NATIONAL BUREAU OF ECONOMIC RESEARCH
NATIONAL BUREAU OF ECONOMIC RESEARCH

Bank Distress During the Great Contraction, 1929 to 1933, New Data from the Archives of the Board of Governors

Gary Richardson

NBER Working Paper No. 12590
Issued in October 2006
NBER Program(s):   DAE   ME

During the contraction from 1929 through 1933, the Federal Reserve System tracked changes in the status of all banks operating in the United States and determined the cause of each bank suspension. This essay introduces that hitherto dormant data and analyzes chronological patterns in aggregate series constructed from it. The analysis demonstrates both illiquidity and insolvency were substantial sources of bank distress. Contagion (via correspondent networks and bank runs) propagated the initial banking panics. As the depression deepened and asset values declined, insolvency loomed as the principal threat to depository institutions. These patterns corroborate some and question other conjectures concerning the causes and consequences of the financial crisis during the Great Contraction.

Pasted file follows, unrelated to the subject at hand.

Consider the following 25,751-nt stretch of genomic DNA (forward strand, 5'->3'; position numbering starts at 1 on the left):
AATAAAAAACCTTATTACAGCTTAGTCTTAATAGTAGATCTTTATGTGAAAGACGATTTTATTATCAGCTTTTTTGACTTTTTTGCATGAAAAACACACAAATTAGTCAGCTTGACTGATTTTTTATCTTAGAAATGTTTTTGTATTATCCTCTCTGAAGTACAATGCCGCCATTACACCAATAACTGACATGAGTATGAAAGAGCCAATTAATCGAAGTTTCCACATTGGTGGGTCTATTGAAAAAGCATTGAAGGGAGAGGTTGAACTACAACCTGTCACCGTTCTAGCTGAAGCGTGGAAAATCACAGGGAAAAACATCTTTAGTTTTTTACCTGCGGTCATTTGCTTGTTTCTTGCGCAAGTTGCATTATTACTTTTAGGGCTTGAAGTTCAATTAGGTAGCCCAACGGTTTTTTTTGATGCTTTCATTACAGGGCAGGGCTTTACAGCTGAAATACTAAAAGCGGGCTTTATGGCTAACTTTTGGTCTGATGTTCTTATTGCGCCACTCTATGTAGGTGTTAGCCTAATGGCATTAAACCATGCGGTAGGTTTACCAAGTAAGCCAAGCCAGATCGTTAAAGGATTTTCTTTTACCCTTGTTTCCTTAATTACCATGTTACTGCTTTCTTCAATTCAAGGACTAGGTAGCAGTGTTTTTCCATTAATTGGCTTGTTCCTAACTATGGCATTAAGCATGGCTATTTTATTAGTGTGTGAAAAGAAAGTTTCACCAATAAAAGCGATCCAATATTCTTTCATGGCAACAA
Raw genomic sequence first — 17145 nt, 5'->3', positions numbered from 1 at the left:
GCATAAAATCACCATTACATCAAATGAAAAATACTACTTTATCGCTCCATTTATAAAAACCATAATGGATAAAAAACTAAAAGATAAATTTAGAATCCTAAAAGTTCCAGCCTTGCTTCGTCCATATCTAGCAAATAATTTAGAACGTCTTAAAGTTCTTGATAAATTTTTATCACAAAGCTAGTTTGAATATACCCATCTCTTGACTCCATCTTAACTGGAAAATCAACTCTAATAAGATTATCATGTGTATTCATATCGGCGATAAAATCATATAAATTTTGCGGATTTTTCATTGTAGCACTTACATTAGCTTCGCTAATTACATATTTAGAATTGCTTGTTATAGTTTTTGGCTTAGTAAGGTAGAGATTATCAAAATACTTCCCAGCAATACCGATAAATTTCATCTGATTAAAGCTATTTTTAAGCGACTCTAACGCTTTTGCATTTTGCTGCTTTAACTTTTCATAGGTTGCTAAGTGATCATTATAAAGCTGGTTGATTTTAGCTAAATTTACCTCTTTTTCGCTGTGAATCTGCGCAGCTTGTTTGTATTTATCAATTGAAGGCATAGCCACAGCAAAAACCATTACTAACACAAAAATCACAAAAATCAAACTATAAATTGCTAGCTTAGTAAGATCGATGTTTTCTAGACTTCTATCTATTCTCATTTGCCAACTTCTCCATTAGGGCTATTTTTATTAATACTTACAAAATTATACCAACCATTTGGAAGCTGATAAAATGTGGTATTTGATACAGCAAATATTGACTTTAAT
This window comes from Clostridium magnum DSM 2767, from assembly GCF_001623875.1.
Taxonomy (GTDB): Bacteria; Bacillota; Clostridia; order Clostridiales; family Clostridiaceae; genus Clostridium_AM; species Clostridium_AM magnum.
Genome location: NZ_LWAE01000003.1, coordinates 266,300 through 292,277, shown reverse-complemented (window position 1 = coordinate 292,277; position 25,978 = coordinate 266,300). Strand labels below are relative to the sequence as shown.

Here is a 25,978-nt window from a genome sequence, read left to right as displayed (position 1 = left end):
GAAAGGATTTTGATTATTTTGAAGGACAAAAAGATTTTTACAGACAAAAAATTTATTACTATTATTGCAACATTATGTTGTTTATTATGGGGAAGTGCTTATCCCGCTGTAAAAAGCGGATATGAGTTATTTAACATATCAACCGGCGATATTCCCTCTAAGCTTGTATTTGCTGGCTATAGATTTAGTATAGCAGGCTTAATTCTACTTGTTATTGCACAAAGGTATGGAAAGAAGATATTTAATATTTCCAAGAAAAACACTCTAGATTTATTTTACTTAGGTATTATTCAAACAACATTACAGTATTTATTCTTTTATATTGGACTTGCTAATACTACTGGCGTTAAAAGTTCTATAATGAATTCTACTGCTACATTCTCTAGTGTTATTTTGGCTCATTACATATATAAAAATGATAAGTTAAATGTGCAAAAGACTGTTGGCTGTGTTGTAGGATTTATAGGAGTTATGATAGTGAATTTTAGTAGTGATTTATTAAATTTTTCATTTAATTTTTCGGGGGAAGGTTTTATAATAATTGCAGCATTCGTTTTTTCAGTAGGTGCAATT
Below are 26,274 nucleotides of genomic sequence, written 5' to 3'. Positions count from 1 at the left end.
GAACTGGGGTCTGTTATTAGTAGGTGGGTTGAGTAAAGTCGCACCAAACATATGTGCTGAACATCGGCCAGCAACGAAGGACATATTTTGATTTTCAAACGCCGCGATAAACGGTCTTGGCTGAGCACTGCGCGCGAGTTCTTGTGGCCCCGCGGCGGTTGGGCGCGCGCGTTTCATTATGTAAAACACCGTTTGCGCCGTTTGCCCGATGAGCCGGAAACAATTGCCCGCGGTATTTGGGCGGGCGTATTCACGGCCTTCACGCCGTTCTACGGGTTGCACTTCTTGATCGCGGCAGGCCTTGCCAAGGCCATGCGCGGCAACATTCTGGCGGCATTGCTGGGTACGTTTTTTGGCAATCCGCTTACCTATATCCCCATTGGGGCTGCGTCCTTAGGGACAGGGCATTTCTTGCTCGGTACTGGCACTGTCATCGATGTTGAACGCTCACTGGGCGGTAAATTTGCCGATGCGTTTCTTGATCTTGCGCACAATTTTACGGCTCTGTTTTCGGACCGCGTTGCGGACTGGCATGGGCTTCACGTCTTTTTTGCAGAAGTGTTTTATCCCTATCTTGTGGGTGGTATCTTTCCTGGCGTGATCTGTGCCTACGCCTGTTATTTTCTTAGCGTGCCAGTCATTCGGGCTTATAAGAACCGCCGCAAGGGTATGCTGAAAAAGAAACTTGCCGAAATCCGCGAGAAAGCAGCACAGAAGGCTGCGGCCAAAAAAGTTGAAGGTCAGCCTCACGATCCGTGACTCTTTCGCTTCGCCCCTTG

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Document Object Identifier (DOI): 10.3386/w12590

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